NCEA L2 Chemistry - Mātai Matū B

CHE2B
Course Description

Teacher in Charge: Mrs S. Withers

Recommended Prior Learning

14 credits in Science at Level 1, or higher.


Protecting our  air, water and caves  

Chemistry is a fascinating subject because of its history, the beauty of its logic and its multitude of applications. 

At MBC chemistry is a subject for everyone. 

Chemistry is the study of the composition of matter and the changes in composition that this matter undergoes. We do experiments to describe what matter looks like and does and then we learn how to use chemical principles to explain and discuss why matter behaves in this way. 

This course is for students who wish to develop their thinking skills, their ability to engage in logical argument, laboratory skills, and their understanding of the microstructure and behaviour of matter and chemical systems as they learn about the chemicals and chemical reactions that can be used to protect our air, water, and caves


Topics you will learn about include:

Factors that affect the rate of chemical reactions 

Chemical equilibrium and Kc values 

Preserving the stalactites and stalagmites in the  Waitomo caves 

Acids, bases and salts, and pH 

Using Quantitative analysis to find the concentration of ethanoic acid in household vinegar 

Emission control systems in diesel engines



By the end of the course, you will know about the principles of

  • Collision theory 
  • Catalysis 
  • Le Chatelier's principle
  • pH and acid-base strength
  • Stoichiometry
  • Incomplete and complete combustion
  • You will gain an understanding of the implications of chemical reactions on tourism as well as air and water health

                                       












Course Overview

Semester B
At the start of the PROTECTING OUR AIR ,WATER AND CAVES course you will learn about Collision theory and Le Chatelier's principle, carry out experiments that involve changing the conditions under which reactions occur and observing to see which factors cause a reaction to rate to increase or decrease and a system at equilibrium to be disturbed. You will use these reactions to practice crafting concise, scientifically worded explanations and justifications.
Using the knowledge you have built you will apply these skills to explain the formation of cave structures and the need to monitor tourist numbers in our limestone caves.
While continuing to experiment with and build knowledge about acids bases and salts and pH you will be able to apply reaction rates, equilibrium and pH explain the chemistry of our water ways and suggest ways to protect them. This section is assessed as an external examination.
Your next challenge will be to process provided information and draw on the skills you mastered and the knowledge you built at the start of the course to craft a concise, scientifically worded report on the interaction of chemistry and technology in the development of the NO emission systems on diesel vehicles.
You will then learn to engage in Quantitative analysis as you develop a method for finding the percentage of ethanoic acid in Household vinegar and compare your result with that provided by the manufacture.
If you choose to complete another internal in place of the external you will complete another processing of information report (AS91389) on a wider range of emission control technologies and the effect of these emissions on people and the environment.

Learning Areas:

NCEA Level 2, Science - Pūtaiao



Career Pathways

Mining Engineer, Acupuncturist, Registered Nurse, Agricultural/Horticultural Scientist, Agricultural/Horticultural Consultant, Paramedic, Anaesthetist, Pathologist, Zoologist, Chemist, Marine Biologist, Medical Physicist, Microbiologist, Chemical Engineer, Biochemist, Biomedical Engineer, Biotechnologist, Metal Worker, Brewer, Mechanical Engineer, Electrical Engineer, Dairy Processing Operator, Clinical Physiologist, Physician, Surgeon, Midwife, Dental Assistant, Chemical Production Operator, Science Technician, Podiatrist, Chiropractor, Civil Engineer, Meteorologist, Medical Laboratory Scientist, Clinical Coder, Dental Technician, Community Karitāne, Pharmacist, Conservator, Crop Farmer/Manager, Oral Health Therapist, Dentist, Medical Imaging Technologist, Diagnostic Radiologist, Dietitian, Forensic Scientist, General Practitioner, Gynaecologist/Obstetrician, Psychiatrist, Electronics Trades Worker, Geologist, Environmental Scientist, Energy/Carbon Auditor, Environmental Engineer, Environmental/Public Health Officer, Plastics Worker, Food Technologist, Forest Manager, Forestry Scientist, Pest Control Technician, Geophysicist, Health and Safety Adviser, Health Promoter, Naturopath, Veterinarian, Ship's Master, Medical Laboratory Technician, Occupational Therapist, Winemaker, Optometrist, Osteopath, Pulp and Paper Mill Operator, Physiotherapist, Plastics Technician, Purchasing/Supply Officer, Production Manager, Radiation Oncologist, Speech-Language Therapist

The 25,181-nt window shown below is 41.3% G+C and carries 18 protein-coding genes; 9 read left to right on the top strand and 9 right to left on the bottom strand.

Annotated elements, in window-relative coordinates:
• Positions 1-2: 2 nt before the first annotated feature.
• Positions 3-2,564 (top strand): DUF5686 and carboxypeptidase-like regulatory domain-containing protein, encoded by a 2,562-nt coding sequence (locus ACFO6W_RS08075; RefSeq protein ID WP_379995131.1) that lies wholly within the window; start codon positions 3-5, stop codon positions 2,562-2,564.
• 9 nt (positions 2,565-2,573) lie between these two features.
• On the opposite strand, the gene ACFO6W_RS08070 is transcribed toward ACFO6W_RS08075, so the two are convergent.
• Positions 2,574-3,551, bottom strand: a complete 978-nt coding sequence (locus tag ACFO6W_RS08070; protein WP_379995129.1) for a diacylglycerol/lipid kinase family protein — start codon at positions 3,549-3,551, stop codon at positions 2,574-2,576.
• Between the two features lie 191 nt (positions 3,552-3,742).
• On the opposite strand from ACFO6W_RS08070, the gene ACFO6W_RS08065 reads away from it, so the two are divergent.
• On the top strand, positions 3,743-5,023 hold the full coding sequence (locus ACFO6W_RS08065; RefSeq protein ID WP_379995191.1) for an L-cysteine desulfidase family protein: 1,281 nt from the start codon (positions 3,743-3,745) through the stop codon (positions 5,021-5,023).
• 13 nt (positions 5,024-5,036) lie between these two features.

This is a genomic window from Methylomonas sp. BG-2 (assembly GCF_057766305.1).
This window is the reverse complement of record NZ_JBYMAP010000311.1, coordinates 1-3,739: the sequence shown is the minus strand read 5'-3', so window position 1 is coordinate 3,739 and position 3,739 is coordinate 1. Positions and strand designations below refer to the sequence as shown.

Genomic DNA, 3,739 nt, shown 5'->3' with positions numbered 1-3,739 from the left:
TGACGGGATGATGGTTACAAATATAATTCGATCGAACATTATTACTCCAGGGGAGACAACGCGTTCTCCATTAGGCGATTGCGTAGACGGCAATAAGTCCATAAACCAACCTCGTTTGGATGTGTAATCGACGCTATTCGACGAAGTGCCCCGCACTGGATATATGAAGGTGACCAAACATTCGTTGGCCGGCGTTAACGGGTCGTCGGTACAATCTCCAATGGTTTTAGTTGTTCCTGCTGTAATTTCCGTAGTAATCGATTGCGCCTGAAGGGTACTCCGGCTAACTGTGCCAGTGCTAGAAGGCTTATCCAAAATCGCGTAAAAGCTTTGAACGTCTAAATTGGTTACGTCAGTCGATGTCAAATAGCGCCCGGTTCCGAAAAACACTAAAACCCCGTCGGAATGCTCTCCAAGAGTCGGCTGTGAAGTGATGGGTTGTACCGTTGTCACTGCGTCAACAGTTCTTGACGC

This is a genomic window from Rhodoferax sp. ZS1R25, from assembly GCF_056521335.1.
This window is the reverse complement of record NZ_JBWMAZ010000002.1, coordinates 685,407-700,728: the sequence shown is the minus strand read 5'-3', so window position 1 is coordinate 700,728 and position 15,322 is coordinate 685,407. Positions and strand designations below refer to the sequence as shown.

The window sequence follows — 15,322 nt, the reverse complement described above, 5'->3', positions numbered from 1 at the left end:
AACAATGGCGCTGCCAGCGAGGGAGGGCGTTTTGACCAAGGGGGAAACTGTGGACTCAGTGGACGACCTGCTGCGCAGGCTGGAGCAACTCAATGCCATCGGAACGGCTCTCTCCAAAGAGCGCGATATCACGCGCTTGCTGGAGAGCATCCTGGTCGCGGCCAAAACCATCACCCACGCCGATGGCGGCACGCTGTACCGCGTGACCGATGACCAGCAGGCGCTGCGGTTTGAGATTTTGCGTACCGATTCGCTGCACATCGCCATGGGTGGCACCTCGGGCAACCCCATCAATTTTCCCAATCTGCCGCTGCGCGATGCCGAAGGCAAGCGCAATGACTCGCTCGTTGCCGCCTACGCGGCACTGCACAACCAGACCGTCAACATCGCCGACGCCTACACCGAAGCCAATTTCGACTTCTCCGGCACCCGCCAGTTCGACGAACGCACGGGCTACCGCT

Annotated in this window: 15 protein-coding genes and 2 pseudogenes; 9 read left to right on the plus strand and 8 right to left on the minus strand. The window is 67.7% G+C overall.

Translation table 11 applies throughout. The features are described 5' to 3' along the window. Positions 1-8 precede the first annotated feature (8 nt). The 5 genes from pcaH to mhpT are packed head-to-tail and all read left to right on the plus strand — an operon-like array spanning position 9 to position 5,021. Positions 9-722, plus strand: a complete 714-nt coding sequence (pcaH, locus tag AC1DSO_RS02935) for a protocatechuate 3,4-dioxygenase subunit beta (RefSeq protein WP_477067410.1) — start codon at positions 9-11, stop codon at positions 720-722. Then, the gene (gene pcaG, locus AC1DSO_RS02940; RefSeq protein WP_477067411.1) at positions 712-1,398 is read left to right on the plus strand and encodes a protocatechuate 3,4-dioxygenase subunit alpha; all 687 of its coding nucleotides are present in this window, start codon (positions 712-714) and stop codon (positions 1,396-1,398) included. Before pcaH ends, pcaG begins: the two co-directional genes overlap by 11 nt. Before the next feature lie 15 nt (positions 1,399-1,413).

Contributions and Equipment/Stationery

All curriculum costs will be covered by the school.


Assessment Information This course has three documented assessments - a 3 credit practical internal on Quantitative analysis and a 4 credit processing information report on the chemistry involved in Diesel emission control and one 4 credit external on Reactivity. This course does however provide opportunities for students to design a personal unique course according to their abilities and aspirations. For example there is an option to take a year long 5 credit Level 3 Organic Chemistry course (AS 91391) Monday afternoon 3:15 -4:15) from the start of the year and an option to swop the external Level 2 Reactivity (AS 91166) for another internal 3 credit Level 3 processing information report (AS91389) on a wider range of emission control technologies. These options can be negotiated with your teacher before/during the course.
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